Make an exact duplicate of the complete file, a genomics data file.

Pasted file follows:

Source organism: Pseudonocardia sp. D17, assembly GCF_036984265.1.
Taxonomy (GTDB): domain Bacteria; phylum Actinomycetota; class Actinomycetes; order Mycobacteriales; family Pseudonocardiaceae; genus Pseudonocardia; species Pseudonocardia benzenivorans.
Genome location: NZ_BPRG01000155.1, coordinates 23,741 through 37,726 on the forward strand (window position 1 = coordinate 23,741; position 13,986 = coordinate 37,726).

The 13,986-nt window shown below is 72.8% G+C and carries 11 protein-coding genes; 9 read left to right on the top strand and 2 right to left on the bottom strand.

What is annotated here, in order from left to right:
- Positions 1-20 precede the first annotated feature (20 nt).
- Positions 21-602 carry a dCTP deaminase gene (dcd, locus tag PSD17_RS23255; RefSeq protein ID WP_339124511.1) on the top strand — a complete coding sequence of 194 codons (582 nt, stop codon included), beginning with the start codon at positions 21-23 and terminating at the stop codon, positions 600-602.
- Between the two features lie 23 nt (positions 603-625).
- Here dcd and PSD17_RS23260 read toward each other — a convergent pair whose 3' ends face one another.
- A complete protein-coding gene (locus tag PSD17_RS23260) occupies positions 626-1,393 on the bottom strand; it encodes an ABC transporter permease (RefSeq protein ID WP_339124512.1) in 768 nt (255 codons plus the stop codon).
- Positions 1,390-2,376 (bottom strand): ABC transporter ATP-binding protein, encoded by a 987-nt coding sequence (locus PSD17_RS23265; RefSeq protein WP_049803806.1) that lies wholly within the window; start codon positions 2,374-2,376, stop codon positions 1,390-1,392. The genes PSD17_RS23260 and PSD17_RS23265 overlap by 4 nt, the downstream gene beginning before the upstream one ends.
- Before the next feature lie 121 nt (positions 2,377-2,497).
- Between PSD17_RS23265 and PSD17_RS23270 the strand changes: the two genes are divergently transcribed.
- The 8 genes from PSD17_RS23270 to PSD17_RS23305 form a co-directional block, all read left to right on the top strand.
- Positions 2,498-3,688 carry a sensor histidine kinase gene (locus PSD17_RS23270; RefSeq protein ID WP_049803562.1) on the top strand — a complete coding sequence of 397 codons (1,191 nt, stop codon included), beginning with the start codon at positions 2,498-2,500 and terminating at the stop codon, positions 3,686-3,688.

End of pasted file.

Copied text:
Source organism: Pseudonocardia sp. D17, assembly GCF_036984265.1.
Taxonomy (GTDB): domain Bacteria; phylum Actinomycetota; class Actinomycetes; order Mycobacteriales; family Pseudonocardiaceae; genus Pseudonocardia; species Pseudonocardia benzenivorans.
Genome location: NZ_BPRG01000155.1, coordinates 23,741 through 37,726 on the forward strand (window position 1 = coordinate 23,741; position 13,986 = coordinate 37,726).

The 13,986-nt window shown below is 72.8% G+C and carries 11 protein-coding genes; 9 read left to right on the top strand and 2 right to left on the bottom strand.

What is annotated here, in order from left to right:
- Positions 1-20 precede the first annotated feature (20 nt).
- Positions 21-602 carry a dCTP deaminase gene (dcd, locus tag PSD17_RS23255; RefSeq protein ID WP_339124511.1) on the top strand — a complete coding sequence of 194 codons (582 nt, stop codon included), beginning with the start codon at positions 21-23 and terminating at the stop codon, positions 600-602.
- Between the two features lie 23 nt (positions 603-625).
- Here dcd and PSD17_RS23260 read toward each other — a convergent pair whose 3' ends face one another.
- A complete protein-coding gene (locus tag PSD17_RS23260) occupies positions 626-1,393 on the bottom strand; it encodes an ABC transporter permease (RefSeq protein ID WP_339124512.1) in 768 nt (255 codons plus the stop codon).
- Positions 1,390-2,376 (bottom strand): ABC transporter ATP-binding protein, encoded by a 987-nt coding sequence (locus PSD17_RS23265; RefSeq protein WP_049803806.1) that lies wholly within the window; start codon positions 2,374-2,376, stop codon positions 1,390-1,392. The genes PSD17_RS23260 and PSD17_RS23265 overlap by 4 nt, the downstream gene beginning before the upstream one ends.
- Before the next feature lie 121 nt (positions 2,377-2,497).
- Between PSD17_RS23265 and PSD17_RS23270 the strand changes: the two genes are divergently transcribed.
- The 8 genes from PSD17_RS23270 to PSD17_RS23305 form a co-directional block, all read left to right on the top strand.
- Positions 2,498-3,688 carry a sensor histidine kinase gene (locus PSD17_RS23270; RefSeq protein ID WP_049803562.1) on the top strand — a complete coding sequence of 397 codons (1,191 nt, stop codon included), beginning with the start codon at positions 2,498-2,500 and terminating at the stop codon, positions 3,686-3,688.